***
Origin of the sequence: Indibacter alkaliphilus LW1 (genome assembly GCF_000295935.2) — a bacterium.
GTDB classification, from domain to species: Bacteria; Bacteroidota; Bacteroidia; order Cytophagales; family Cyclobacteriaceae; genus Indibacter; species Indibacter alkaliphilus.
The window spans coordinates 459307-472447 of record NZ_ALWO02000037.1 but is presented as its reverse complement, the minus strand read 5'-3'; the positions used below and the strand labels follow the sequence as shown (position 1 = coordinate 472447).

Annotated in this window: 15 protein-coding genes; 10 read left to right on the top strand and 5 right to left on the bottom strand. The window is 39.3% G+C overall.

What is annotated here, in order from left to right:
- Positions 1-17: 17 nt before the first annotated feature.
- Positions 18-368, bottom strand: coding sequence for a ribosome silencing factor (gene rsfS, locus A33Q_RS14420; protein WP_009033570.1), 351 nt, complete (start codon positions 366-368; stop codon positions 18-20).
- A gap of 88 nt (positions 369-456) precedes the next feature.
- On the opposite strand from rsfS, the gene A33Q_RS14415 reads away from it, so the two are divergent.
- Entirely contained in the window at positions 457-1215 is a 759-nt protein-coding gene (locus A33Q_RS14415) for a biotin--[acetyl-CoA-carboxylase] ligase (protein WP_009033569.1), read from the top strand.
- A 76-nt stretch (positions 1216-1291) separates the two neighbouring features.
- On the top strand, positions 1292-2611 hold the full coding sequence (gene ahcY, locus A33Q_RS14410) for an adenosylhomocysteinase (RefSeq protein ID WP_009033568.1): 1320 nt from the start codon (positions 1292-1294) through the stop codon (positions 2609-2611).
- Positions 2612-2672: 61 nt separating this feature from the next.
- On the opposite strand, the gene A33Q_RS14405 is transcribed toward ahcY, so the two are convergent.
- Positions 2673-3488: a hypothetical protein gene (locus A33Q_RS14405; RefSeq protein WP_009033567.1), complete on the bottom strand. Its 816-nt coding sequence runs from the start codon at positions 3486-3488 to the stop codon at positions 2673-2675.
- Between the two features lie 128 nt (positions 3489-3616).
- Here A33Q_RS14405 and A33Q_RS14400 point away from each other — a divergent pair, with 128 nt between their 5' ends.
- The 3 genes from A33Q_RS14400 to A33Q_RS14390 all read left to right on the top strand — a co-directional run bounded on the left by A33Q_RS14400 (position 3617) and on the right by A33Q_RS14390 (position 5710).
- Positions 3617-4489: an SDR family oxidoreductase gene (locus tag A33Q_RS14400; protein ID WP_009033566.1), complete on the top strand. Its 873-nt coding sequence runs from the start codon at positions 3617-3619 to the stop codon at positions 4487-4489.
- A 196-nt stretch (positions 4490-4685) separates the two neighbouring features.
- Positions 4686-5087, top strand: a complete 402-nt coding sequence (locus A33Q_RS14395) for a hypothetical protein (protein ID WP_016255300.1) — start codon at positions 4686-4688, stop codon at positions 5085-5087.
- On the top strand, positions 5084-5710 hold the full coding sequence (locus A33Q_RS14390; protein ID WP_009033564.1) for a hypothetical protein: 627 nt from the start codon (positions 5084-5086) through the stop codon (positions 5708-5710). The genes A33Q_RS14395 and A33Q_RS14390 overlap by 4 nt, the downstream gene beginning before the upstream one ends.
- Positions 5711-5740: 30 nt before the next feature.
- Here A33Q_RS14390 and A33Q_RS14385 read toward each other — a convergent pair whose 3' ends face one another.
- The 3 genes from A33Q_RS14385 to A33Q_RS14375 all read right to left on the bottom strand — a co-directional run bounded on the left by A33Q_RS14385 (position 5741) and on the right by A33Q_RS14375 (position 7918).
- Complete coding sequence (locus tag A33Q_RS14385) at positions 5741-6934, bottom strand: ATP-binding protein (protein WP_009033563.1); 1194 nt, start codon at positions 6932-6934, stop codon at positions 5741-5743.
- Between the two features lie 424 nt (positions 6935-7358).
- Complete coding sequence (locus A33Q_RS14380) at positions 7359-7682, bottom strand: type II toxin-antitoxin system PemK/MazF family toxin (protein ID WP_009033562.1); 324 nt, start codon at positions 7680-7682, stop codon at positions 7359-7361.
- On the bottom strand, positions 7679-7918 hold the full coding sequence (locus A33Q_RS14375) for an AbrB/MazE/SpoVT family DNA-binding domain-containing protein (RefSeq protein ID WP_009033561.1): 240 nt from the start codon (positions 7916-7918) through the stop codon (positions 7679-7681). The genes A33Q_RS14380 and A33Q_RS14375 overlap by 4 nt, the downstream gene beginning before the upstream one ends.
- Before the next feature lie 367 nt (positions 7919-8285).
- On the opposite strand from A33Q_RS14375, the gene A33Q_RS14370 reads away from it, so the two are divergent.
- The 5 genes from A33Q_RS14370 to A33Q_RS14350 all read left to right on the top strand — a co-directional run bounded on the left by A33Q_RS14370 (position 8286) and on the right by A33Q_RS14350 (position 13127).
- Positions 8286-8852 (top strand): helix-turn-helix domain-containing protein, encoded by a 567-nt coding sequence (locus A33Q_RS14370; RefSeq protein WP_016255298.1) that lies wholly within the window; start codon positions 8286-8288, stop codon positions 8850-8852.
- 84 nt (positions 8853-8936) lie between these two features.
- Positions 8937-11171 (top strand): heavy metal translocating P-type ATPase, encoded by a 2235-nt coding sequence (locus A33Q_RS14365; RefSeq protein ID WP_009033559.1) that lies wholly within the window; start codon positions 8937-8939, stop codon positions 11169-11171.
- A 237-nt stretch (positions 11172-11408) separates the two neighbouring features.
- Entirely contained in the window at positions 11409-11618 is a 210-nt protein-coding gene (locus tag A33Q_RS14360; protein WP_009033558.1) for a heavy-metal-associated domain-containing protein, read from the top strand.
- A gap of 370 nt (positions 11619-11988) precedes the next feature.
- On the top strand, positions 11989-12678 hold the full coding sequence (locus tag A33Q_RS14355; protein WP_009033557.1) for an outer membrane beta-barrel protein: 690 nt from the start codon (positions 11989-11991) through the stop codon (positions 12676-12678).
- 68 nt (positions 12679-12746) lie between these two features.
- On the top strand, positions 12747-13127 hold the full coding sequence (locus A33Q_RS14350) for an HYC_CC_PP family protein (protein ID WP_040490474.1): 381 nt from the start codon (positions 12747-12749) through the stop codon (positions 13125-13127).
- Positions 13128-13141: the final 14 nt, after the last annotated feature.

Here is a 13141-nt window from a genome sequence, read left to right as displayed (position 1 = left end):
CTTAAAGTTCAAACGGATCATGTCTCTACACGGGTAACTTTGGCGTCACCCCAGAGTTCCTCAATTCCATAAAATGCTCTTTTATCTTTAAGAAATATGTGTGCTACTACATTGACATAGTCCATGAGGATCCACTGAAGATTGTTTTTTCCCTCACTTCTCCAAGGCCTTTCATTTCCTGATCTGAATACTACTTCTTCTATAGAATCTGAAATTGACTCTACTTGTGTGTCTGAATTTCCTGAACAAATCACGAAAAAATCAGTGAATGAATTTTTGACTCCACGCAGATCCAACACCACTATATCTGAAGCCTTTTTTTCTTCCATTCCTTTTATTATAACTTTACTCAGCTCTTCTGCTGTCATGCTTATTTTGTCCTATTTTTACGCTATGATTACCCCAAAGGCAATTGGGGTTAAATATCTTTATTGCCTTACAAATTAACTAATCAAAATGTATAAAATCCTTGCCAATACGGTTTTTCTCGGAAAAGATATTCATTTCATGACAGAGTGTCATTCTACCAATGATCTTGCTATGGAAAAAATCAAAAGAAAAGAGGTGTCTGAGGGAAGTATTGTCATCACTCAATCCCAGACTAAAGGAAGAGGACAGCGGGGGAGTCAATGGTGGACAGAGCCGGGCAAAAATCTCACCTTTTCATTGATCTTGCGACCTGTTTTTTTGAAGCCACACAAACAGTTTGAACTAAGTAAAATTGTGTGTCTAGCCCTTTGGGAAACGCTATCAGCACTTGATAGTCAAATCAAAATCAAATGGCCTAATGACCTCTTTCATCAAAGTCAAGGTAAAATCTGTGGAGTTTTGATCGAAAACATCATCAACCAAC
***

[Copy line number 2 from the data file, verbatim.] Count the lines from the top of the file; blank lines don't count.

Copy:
GTDB classification, from domain to species: Bacteria; Bacteroidota; Bacteroidia; order Cytophagales; family Cyclobacteriaceae; genus Indibacter; species Indibacter alkaliphilus.